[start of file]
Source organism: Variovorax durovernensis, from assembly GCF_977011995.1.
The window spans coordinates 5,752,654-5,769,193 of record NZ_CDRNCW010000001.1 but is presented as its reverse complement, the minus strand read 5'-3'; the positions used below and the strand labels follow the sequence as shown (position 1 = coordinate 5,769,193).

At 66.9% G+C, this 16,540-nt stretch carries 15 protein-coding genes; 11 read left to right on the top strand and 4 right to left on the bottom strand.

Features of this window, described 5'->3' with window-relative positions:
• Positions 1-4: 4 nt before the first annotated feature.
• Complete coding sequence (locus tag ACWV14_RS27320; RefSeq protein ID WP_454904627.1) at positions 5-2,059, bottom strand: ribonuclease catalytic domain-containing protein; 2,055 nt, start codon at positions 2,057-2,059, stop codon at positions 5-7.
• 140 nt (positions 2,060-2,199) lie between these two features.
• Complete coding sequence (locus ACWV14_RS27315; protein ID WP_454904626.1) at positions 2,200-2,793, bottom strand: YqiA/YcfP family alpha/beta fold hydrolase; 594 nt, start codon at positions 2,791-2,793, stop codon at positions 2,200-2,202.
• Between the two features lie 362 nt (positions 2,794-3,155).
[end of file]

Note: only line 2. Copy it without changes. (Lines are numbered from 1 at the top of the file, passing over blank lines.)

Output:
The window spans coordinates 5,752,654-5,769,193 of record NZ_CDRNCW010000001.1 but is presented as its reverse complement, the minus strand read 5'-3'; the positions used below and the strand labels follow the sequence as shown (position 1 = coordinate 5,769,193).